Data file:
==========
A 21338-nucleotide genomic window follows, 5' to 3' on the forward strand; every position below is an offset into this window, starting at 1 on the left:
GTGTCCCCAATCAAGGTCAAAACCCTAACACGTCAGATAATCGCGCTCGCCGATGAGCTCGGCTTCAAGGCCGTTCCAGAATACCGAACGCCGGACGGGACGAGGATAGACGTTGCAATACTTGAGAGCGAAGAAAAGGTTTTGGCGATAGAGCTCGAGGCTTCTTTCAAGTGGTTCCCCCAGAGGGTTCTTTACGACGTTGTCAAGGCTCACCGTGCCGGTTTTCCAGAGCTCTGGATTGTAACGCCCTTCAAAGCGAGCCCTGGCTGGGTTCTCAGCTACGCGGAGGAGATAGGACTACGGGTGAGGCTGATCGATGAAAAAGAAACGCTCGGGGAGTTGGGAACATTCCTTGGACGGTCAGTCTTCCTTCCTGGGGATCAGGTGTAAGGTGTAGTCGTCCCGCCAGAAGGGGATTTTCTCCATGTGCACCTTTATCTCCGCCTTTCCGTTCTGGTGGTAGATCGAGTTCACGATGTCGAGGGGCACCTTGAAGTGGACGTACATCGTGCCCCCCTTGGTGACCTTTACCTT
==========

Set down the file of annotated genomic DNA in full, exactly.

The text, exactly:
A 21338-nucleotide genomic window follows, 5' to 3' on the forward strand; every position below is an offset into this window, starting at 1 on the left:
GTGTCCCCAATCAAGGTCAAAACCCTAACACGTCAGATAATCGCGCTCGCCGATGAGCTCGGCTTCAAGGCCGTTCCAGAATACCGAACGCCGGACGGGACGAGGATAGACGTTGCAATACTTGAGAGCGAAGAAAAGGTTTTGGCGATAGAGCTCGAGGCTTCTTTCAAGTGGTTCCCCCAGAGGGTTCTTTACGACGTTGTCAAGGCTCACCGTGCCGGTTTTCCAGAGCTCTGGATTGTAACGCCCTTCAAAGCGAGCCCTGGCTGGGTTCTCAGCTACGCGGAGGAGATAGGACTACGGGTGAGGCTGATCGATGAAAAAGAAACGCTCGGGGAGTTGGGAACATTCCTTGGACGGTCAGTCTTCCTTCCTGGGGATCAGGTGTAAGGTGTAGTCGTCCCGCCAGAAGGGGATTTTCTCCATGTGCACCTTTATCTCCGCCTTTCCGTTCTGGTGGTAGATCGAGTTCACGATGTCGAGGGGCACCTTGAAGTGGACGTACATCGTGCCCCCCTTGGTGACCTTTACCTT